ew0031477633c-black00-320

It looks rubbish. Someone has turned the brightness up too high on the telly. It looks rubbish for two reasons: a) I embedded a gAMA chunk to specify a gamma of 1.0 (linear); and, b) the camera’s black-level does not correspond to a code of 0. Here’s a histogram:
ew0031477633c-histogram

Sorry the histogram is a bit rubbish (the image is 12-bit, so the histogram is 4096 pixels wide). But you should be able to see that the first chunk of codes (on the left) are unused. That’s because even though there’s no light falling on the sensor, there’s thermal noise or some residual current drain, or something. So picture black is represented by a code of about 7%. And because I specified a gamma of 1.0 that 7% value in the PNG file actually looks not very dark at all.

Actually I had to fiddle with wordpress quite a lot to get it looking this bad. If left to its own devices wordpress will create its own scaled down version of the image and it THROWS AWAY the gAMA chunk. If your computer ignores the PNG’s gamma chunk then maybe the image doesn’t look to bad to you (a grey level of about 7% in some sort of perceptual space looks fairly black, not actually black, but good enough that you probably won’t tell unless you open a black image next to it).

So clearly to get a good image I should choose some black-level, 7% say, subtract 7% from all the pixel values and rescale to fit the full range. Yeah I could. But that would destroy the original data and impose my own processing on it. What if you wanted to do your own black-level compensation?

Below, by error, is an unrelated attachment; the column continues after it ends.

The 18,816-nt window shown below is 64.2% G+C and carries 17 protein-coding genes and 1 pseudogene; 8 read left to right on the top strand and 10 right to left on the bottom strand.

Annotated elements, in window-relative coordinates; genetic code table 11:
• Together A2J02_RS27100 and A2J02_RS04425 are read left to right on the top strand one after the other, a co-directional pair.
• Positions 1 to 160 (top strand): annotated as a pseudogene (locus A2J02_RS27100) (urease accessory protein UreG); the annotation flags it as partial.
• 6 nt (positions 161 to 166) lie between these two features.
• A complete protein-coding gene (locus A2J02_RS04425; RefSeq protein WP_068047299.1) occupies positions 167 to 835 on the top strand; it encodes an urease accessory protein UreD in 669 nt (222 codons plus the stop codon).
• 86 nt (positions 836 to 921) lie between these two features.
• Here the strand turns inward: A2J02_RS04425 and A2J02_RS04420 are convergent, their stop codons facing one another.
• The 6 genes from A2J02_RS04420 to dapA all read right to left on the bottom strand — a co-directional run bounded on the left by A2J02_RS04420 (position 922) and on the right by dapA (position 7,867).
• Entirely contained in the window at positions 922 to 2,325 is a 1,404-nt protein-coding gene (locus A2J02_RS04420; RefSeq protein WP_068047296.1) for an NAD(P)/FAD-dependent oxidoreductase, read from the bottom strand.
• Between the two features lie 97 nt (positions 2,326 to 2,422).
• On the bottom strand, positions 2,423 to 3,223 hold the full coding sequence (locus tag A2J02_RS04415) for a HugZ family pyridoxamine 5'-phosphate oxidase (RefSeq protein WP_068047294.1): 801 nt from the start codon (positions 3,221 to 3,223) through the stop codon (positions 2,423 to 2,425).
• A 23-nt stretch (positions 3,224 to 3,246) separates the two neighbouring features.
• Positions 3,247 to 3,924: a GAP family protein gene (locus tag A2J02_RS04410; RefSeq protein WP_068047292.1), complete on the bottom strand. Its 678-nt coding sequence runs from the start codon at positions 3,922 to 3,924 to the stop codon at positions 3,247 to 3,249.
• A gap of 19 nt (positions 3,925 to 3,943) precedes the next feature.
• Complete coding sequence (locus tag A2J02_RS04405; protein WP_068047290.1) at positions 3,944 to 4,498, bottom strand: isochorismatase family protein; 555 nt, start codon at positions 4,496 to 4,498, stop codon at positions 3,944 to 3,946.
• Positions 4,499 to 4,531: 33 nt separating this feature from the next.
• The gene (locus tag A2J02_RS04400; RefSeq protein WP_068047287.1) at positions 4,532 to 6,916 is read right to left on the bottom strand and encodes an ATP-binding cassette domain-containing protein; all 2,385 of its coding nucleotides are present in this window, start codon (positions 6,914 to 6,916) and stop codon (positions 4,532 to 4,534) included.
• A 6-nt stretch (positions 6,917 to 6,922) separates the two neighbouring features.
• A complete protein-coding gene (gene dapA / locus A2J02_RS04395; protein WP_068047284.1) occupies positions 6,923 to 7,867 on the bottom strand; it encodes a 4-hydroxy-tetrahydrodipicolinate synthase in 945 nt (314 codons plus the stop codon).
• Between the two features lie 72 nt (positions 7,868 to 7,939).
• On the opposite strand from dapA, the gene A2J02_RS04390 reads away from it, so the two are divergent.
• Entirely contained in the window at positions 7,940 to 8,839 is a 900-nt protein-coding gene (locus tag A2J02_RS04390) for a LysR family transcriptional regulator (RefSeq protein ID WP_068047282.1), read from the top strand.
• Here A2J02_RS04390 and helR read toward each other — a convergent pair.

I had an idea. I could create an ICC profile that clamps the bottom 7% codes to black, then embed the profile in the PNG. The profile looks like this (in Apple’s ColorSync utility):
icc-screenshot

Apologies (yet again) for the fact that the screenshot doesn’t fit. WordPress would’ve scaled it, but apparently it falls over when trying to scale a 4-channel PNG. The screenshot has an alpha channel because it’s a shot of a Window and the window has chamfered corners which require alpha. How amusing.

Anyway. Input is on the x-axis, output is on the y-axis. You can see that this TRC curve maps the bottom 7% into 0, and the rest goes linearly.

This being the first time I’ve deliberately embedded a colour profile into a PNG image, I’m slightly gobsmacked that it actually works:

ew0031477633c-black07-320

You get the best of both worlds. A plausible looking picture for viewing, and all the original image data if you want to dink around with it yourself.

I’m pretty sure that a gamma of 1 is correct, by the way, because the values in the IMG file are raw 12-bit sensor values and they generally respond linearly to light. Actually they’re not quite raw, the onboard computer has compressed the image before it was transmitted to Earth, you can see compression artefacts in the “noise” in the dark regions of the picture (if you look at the version that doesn’t have a colour profile).